With 2019 just around the corner, IT Leaders are hitting the books: assessing the shortfalls or surpluses of 2018 and trying to plan for the fiscal year ahead.
A recent poll indicates that IT spending is on the rise for 2019, up as much as 10% over 2018 IT budgets. A favorable business climate is the primary driver of this increase, as well as a recognition that IT investments can lead to cost savings and revenue opportunities in other areas of the business. The poll indicates that the key spend areas for IT in 2019 will continue to be security and cloud services with Gartner’s forecast suggesting that enterprise software will continue to be the fastest growing IT spending category.
Employee training has emerged as one of the top three spending priorities for IT in 2019. New hiring, shifting work processes, and technologies are a driver of this, as should be security. Actions by employees, whether accidental or malicious, continue to be a leading cause of cybersecurity incidents.
In planning the coming fiscal and calendar year, IT departments should carefully consider:
What to do with a year-end surplus?
Efficient IT spending and new technology investments often result in an unexpected budget surplus. Rather than face a cut in the budget next year as a result of this ‘use it or lose it’ mentality, IT departments can look to their 2019 plan, investing in new devices, software, or training programs to jump-start new initiatives.
Planning for device refresh cycles
Devices beyond five years old begin to cost IT departments more in total cost of ownership (TCO) than purchasing new devices, so many organizations look to shorten device refresh cycles. As many organizations move toward greater flexibility, choose your own device (CYOD) programs are gaining in popularity, requiring a multi-platform solution to manage the growing complexity of device and OS choices.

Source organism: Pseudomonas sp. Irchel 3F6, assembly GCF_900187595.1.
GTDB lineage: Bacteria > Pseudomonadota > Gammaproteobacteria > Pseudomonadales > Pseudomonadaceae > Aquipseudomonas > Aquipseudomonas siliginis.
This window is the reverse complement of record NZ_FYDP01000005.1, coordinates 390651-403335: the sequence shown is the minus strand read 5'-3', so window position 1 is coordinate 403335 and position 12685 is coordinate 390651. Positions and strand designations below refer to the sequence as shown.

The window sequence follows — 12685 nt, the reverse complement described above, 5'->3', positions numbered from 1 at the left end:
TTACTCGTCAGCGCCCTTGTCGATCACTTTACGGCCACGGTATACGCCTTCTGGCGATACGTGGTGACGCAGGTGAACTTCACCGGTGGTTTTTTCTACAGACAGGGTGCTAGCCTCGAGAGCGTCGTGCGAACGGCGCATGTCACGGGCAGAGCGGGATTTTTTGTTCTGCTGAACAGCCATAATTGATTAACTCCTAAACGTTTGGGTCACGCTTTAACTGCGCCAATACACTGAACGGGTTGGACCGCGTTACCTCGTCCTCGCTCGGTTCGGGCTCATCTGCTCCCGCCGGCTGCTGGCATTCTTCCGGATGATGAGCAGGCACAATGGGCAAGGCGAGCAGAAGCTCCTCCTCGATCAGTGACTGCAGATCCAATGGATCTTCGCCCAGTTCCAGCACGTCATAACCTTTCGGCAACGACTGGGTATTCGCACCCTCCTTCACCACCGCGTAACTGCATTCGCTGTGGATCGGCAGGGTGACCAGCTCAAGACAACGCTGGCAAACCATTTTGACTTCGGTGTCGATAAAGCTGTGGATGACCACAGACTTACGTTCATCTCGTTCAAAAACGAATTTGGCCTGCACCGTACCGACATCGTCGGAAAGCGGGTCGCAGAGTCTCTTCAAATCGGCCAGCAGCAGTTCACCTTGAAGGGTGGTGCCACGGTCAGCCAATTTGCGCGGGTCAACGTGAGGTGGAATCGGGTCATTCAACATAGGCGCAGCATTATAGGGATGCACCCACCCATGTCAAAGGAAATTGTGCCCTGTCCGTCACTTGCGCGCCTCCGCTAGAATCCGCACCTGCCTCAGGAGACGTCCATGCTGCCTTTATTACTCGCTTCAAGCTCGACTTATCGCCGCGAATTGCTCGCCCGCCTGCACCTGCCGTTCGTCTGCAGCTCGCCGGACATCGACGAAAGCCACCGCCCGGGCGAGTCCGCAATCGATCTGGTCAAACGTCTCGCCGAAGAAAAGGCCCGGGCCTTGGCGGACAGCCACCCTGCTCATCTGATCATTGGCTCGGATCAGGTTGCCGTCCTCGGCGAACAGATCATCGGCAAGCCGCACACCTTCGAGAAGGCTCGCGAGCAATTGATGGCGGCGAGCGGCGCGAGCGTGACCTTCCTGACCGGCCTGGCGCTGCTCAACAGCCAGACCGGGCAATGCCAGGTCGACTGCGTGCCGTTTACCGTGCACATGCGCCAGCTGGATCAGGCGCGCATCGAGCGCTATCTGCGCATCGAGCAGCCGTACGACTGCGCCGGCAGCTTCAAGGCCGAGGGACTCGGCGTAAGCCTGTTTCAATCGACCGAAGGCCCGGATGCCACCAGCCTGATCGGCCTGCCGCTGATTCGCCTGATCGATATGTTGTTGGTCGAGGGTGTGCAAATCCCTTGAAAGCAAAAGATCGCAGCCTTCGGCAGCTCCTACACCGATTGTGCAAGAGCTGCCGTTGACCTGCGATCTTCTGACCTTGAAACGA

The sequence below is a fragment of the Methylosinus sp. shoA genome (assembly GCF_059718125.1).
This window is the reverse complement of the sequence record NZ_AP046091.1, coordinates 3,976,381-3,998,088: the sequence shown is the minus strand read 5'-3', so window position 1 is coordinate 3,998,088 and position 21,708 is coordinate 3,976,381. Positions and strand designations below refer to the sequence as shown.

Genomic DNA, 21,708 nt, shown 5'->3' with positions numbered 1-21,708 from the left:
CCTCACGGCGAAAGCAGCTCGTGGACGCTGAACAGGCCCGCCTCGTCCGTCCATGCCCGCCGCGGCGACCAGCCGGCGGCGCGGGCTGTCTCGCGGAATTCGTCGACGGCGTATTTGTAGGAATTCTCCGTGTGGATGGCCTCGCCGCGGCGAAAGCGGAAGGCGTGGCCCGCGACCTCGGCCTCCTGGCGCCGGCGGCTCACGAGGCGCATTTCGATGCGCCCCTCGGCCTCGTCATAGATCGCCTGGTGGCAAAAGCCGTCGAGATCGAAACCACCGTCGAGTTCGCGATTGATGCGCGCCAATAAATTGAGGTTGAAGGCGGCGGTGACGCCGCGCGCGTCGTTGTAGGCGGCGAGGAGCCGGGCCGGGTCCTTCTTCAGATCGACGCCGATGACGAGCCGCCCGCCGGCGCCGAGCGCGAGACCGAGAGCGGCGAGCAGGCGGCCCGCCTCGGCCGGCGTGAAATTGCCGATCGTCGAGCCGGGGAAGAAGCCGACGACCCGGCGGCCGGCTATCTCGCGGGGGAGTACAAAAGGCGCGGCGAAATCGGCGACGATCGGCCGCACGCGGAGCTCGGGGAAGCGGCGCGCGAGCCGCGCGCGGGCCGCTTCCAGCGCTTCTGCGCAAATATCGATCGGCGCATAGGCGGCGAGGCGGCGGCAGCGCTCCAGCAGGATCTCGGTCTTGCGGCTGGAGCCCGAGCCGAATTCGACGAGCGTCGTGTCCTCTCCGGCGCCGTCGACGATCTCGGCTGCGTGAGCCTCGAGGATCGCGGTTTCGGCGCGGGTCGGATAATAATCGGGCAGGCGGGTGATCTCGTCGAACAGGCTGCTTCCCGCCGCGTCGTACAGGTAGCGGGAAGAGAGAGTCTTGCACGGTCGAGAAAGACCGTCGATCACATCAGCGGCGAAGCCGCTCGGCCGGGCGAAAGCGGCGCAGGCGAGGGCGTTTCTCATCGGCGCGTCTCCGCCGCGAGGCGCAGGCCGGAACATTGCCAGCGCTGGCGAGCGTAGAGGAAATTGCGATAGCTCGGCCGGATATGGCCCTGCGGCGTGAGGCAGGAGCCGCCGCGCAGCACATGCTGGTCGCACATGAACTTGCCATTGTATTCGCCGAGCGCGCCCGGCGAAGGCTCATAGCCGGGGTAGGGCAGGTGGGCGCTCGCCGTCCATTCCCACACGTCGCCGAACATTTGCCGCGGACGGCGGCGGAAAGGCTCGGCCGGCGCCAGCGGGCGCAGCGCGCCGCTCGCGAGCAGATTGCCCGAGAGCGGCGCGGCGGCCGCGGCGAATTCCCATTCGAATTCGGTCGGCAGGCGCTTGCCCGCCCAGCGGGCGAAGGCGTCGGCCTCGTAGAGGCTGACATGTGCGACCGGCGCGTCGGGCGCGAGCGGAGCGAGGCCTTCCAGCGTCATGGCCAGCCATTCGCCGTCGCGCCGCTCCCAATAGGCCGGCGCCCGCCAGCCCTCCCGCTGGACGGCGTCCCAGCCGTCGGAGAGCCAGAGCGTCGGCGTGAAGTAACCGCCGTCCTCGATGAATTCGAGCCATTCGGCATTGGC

Look for opportunities to save on redundant solutions
Rather than focusing only on spending, look for cost-cutting opportunities that open up areas for investment within your IT budget. Many organizations gradually accumulate siloed, duplicate solutions that serve the same function (in everything from office suites to endpoint management). Look for opportunities to unify solutions, which inevitably lead to even greater gains in IT time by reducing the complexity of managing IT environments.
Investing in stronger solutions, not more solutions
Although layered security merits investment, most organizations do not retire older security products, they just add more. Aside from cost savings, it’s been shown that there is a finite point at which adding more solutions does not add more security. Instead, IT spending should focus on adding greater automation and self-healing capabilities to target harden critical security layers.
Investing in self-service for IT
Line of business (LOB) spending is set to overtake IT department spending, often creating critical gaps in visibility, introducing greater risk to the business. LOB spending, or ‘Shadow IT’, can also result in inefficiencies in license use and duplicate software spends. IT departments can invest in self-service IT options to enable LOB efficiency without overspends or security risks.
There is no question that what was new in 2018 will seem woefully out of date by the end of 2019. When planning for the future, IT departments need to choose adaptable processes and solutions to support the technology and needs of tomorrow.